This is pretty bad…not fair. The man has liver cancer and was within 2 months of receiving a liver when they found this discrepancy! Why didn’t they tell him sooner or advise him about the California laws on this if that was the factor! This is stupid.
Now he has to go through a substance abuse program and not use marijuana for 6 months before he can go back on the list. The man has cancer and what if his conditions doesn’t allow him to live that long, God forbid. It gets worse…when he finishes the 6 months substance abuse and counseling, he goes to the bottom of the list! I hope the advocacy group Americans for Safe Access (ASA) is successful here. I have no idea what using marijuana is like but for goodness sakes this man has cancer and if the hospital doctor prescribed it, why are these rules for the transplant so harsh?? BD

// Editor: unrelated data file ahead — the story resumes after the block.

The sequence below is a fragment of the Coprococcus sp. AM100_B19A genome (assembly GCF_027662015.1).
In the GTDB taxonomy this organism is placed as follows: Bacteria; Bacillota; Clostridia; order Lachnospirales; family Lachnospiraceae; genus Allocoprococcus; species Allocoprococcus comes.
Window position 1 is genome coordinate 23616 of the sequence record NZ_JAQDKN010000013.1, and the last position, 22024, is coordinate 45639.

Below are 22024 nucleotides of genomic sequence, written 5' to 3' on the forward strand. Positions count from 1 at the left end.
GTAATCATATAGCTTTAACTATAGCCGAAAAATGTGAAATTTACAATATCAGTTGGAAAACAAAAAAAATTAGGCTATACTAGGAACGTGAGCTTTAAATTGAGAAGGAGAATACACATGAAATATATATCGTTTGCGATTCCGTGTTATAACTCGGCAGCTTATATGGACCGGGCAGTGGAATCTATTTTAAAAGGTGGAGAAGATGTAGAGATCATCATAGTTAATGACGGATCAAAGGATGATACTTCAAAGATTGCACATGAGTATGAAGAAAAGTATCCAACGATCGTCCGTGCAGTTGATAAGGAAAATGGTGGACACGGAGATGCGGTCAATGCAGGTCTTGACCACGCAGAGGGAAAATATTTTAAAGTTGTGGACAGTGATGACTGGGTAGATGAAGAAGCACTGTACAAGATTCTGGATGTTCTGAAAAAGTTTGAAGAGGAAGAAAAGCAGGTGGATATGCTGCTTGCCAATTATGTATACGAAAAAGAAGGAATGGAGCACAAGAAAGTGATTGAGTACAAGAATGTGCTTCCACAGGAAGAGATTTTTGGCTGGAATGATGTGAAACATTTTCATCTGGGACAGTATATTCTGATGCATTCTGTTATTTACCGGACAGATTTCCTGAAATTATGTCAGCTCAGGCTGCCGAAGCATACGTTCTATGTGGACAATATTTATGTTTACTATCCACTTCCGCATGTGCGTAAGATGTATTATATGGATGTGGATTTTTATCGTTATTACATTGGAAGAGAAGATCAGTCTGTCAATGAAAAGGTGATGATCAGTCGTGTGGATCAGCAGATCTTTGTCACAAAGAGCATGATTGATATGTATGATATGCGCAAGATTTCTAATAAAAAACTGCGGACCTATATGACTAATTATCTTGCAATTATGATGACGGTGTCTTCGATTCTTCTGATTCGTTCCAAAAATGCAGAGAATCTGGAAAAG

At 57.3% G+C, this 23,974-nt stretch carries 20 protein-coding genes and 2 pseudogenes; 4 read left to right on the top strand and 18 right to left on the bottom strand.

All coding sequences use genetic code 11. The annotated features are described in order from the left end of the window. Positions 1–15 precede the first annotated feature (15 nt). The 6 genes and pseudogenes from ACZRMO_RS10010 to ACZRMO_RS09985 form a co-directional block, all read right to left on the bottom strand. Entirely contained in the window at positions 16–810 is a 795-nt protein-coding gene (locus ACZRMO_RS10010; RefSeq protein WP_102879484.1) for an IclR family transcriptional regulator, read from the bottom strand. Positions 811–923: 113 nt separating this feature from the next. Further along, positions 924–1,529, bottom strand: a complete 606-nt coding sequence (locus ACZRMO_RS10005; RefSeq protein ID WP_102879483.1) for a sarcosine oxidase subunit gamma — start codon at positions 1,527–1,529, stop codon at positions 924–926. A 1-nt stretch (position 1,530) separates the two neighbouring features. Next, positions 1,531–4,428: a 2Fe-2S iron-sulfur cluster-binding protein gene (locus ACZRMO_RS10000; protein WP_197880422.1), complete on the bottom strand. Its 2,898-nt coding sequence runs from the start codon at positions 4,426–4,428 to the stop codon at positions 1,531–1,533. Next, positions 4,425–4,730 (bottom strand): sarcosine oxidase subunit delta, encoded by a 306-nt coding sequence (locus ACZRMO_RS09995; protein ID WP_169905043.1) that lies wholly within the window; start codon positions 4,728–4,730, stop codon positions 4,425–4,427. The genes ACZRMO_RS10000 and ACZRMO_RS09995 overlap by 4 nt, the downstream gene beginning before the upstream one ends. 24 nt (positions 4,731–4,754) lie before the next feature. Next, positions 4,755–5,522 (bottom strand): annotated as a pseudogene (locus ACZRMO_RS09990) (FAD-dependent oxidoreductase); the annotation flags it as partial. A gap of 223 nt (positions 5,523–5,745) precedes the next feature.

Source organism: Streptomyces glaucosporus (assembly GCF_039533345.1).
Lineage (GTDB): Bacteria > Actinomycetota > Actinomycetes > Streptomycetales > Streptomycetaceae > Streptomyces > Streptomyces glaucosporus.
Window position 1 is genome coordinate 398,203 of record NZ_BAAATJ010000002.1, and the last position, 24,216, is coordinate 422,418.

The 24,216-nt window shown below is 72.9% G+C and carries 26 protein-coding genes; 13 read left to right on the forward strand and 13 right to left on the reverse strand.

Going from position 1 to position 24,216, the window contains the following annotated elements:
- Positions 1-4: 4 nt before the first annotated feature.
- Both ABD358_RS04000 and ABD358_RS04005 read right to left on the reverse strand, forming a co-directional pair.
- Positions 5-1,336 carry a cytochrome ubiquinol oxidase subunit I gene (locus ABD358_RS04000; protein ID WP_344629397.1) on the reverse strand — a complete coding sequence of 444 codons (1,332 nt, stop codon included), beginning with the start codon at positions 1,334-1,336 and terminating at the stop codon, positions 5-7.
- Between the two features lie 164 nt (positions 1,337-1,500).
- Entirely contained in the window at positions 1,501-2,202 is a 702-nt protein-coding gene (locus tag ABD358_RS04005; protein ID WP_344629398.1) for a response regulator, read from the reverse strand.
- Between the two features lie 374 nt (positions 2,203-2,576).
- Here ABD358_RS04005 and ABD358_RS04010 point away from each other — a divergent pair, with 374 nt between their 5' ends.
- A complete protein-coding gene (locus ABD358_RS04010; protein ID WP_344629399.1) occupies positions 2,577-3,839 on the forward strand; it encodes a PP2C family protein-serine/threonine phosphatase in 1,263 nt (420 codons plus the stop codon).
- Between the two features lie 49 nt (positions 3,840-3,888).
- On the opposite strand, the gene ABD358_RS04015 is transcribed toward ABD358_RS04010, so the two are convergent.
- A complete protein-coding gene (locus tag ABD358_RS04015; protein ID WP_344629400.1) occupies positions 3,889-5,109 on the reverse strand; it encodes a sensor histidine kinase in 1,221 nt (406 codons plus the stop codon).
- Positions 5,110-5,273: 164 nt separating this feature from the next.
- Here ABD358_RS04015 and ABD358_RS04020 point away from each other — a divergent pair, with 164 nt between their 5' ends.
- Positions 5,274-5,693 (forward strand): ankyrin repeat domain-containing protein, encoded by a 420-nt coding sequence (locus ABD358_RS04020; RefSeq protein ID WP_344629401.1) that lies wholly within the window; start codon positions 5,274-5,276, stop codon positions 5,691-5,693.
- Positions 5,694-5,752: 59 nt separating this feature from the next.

Cedars-Sinai Medical Center in Los Angeles has denied a liver transplant to a patient with inoperable liver cancer because he uses medical marijuana. But the marijuana was prescribed by the very same hospital, according to the advocacy group Americans for Safe Access (ASA).
Sixty-three year-old Norman B. Smith was diagnosed with inoperable liver cancer in 2009. His oncologist at Cedars-Sinai, Dr. Steven Miles, approved of his medical marijuana use as a means to deal with the effects of chemotherapy and pain from an unrelated back surgery.
In September 2010, Smith became eligible for a liver transplant, but after testing positive for marijuana in February he was removed from the transplant list due to non-compliance with the hospital’s substance abuse contract. Smith was within two months of receiving a transplant before he was de-listed.
He is scheduled to undergo radiation treatments in the next few days.
In a letter sent to Smith in May, the director of Cedars-Sinai’s Liver Transplant Program said that the liver transplant center “must consider issues of substance abuse seriously since it does often play a role in the evolution of diseases that may require transplantation, and may adversely impact a new organ after a transplant.”
But the group noted that studies have found marijuana use did not adversely affect liver transplantation.